Christchurch-based Anton Matthews is a passionate campaigner for the revival of te reo Māori, a restaurateur, businessman, event organiser and proud pāpā of three. His Wigram restaurant Fush, which he owns with his wife Jess and sister Māia Gooday, was put on the map five years ago when he started running free te reo Māori lessons. Word spread and now thousands have learnt te reo under his tutelage.

What’s teaching te reo Māori got to do with fish and chips?

When we set up our brand Fush in Wigram, we wanted to be authentic to who we are – a Māori-owned, whānau business – so we decided to have bilingual menus, with every item listed in English and te reo. Customers really appreciated that and were asking for guidance about how to pronounce and use the language correctly. 

At the same time, I realised my daughter Te Ariā Aroha was reverting to speaking English to me when we were out and about, whereas at home we would only speak Māori together. I reckoned she thought it wasn’t normal to speak it in public because everyone else was speaking English. I wondered what I could do about that, so we made a conscious decision to keep bringing as much reo into our businesses as possible and embrace the desire to learn by running a free beginners’ te reo Māori lesson at Fush.

Did you intend for it to become a national initiative?

We had no idea it would be so popular. Initially it was meant to be a one-off series of small classes for 12 people, but we quickly had to find a bigger venue because after advertising it on Facebook, there were close to 3,000 people who registered interest. We moved it to the local school and 900 turned up for four weeks in a row. That’s what put us on the map; it became a big story.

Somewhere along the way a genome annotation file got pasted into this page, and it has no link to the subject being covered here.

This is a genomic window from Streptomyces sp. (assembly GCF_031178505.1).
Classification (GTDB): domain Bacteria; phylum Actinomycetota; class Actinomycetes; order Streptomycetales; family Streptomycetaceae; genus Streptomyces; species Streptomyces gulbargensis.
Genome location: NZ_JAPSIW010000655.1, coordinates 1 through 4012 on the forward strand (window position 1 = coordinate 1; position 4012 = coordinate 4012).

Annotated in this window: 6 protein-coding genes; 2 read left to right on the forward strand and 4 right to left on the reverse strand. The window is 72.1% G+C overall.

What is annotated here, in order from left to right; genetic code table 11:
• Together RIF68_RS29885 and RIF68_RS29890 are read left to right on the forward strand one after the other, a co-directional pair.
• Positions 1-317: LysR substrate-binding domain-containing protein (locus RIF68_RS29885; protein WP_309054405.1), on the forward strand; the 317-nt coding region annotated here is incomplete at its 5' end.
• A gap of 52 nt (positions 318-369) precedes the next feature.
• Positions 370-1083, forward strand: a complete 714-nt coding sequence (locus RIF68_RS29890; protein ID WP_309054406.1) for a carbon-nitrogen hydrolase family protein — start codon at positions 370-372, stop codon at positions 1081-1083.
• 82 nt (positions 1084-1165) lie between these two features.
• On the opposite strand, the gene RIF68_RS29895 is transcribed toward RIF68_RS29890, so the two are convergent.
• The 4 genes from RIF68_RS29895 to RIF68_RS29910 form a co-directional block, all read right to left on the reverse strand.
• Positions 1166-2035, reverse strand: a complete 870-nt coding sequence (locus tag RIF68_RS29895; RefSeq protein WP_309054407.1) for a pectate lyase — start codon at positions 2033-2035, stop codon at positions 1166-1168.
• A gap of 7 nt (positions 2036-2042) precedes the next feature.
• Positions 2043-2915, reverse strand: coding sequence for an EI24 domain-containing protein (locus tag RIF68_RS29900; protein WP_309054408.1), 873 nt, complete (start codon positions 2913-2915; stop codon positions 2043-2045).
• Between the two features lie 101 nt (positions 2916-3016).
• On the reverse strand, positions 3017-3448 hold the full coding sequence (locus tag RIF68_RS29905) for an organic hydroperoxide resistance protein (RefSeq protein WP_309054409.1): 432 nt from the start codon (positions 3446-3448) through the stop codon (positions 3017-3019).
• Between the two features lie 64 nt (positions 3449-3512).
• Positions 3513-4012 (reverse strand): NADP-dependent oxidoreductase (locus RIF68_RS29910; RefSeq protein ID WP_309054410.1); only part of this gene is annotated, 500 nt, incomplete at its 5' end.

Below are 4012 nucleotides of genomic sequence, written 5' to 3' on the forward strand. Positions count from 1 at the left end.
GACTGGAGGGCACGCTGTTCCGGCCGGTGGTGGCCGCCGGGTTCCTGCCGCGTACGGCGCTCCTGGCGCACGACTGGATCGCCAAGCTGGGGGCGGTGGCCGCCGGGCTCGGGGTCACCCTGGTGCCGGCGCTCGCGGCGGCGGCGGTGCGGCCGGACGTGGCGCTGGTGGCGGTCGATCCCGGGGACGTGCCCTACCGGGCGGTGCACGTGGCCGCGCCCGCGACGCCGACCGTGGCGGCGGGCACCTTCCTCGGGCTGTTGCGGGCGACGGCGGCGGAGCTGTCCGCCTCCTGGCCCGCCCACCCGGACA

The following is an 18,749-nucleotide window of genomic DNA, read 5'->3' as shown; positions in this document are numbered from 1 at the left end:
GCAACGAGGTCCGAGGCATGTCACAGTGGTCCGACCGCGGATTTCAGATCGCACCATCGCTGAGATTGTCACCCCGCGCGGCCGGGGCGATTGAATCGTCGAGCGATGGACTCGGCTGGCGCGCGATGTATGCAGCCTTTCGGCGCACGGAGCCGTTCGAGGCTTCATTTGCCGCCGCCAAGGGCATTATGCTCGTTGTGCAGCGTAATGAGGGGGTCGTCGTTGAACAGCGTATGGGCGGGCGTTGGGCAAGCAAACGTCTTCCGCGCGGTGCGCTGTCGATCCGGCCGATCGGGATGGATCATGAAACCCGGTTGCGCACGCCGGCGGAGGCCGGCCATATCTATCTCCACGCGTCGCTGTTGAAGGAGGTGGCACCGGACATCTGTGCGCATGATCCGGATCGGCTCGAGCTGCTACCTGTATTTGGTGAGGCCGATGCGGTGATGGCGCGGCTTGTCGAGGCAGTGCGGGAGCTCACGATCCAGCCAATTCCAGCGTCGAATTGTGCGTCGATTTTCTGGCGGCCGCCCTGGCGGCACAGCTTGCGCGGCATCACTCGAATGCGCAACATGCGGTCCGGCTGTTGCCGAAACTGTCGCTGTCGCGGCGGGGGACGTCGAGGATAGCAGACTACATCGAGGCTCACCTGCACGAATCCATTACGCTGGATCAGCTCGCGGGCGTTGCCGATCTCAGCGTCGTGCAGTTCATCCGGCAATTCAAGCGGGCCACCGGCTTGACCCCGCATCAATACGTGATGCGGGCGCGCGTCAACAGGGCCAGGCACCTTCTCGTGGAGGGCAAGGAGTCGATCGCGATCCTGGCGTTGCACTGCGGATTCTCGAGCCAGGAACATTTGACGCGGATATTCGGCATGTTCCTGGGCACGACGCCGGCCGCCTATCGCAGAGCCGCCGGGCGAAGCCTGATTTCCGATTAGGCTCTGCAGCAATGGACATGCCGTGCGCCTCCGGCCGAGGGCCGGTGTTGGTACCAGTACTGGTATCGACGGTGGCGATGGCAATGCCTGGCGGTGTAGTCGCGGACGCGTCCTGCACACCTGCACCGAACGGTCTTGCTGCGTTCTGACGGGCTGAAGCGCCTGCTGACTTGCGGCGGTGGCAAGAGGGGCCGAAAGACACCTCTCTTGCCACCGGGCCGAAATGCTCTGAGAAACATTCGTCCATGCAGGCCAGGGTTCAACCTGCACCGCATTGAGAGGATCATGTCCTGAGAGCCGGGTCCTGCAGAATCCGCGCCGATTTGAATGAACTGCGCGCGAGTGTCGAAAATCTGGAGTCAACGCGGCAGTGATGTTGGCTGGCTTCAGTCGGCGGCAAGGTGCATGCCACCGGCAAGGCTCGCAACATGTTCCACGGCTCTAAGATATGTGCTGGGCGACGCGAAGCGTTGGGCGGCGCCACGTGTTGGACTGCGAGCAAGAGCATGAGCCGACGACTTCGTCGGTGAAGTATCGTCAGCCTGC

Anton Matthews, restaurateur and te reo teacher.
Anton Matthews, restaurateur and te reo teacher. © Tim Cuff

How much did te reo Māori feature in your childhood?

I was born in Ōtautahi Christchurch. Mum’s Pākehā and Dad’s Māori, and neither one of them learned te reo as children. We spoke as much Māori at home as we could. My parents were always saying things like ‘aroha nui’ to tell me they loved me, but English was definitely the dominant language. The change was when I was put into kōhanga reo at the age of two and then kura Kaupapa Māori (full-immersion Māori schooling) for my primary school years.

Are you glad your parents made that decision?

I admire them for recognising the value of the language early in my life and education, but it wasn’t an easy decision because people were against it at the time. It was considered risky and alternative, so many others questioned why they were doing it. 

My parents wanted my generation to be far better than theirs, and now we’re seeing that my children’s generation is far better than my generation. The Christchurch immersion school where I went is now where my daughter Ariā and my son Mana both go. My youngest, Kōtuku, who’s two years old will go there, too. 

How did you get into teaching?

I actually left kura Kaupapa Māori to attend Christchurch Boys’ High School for my high school years because I was serious about playing rugby at the time and knew that would be the best place to be. Within a couple of days I found myself teaching the school haka to my peers and taking a leadership role in that space. So I guess my teaching days started way back then.

By the time I left high school I already had my university major in Te Reo Māori. I followed that with a second major in Māori Indigenous Studies at the University of Canterbury (UC) and then later I had the privilege of graduating from Te Panekiretanga o te Reo Māori (the Institute of Excellence in te reo Māori). After that I gained a Graduate Diploma in Teaching and Learning, also from UC.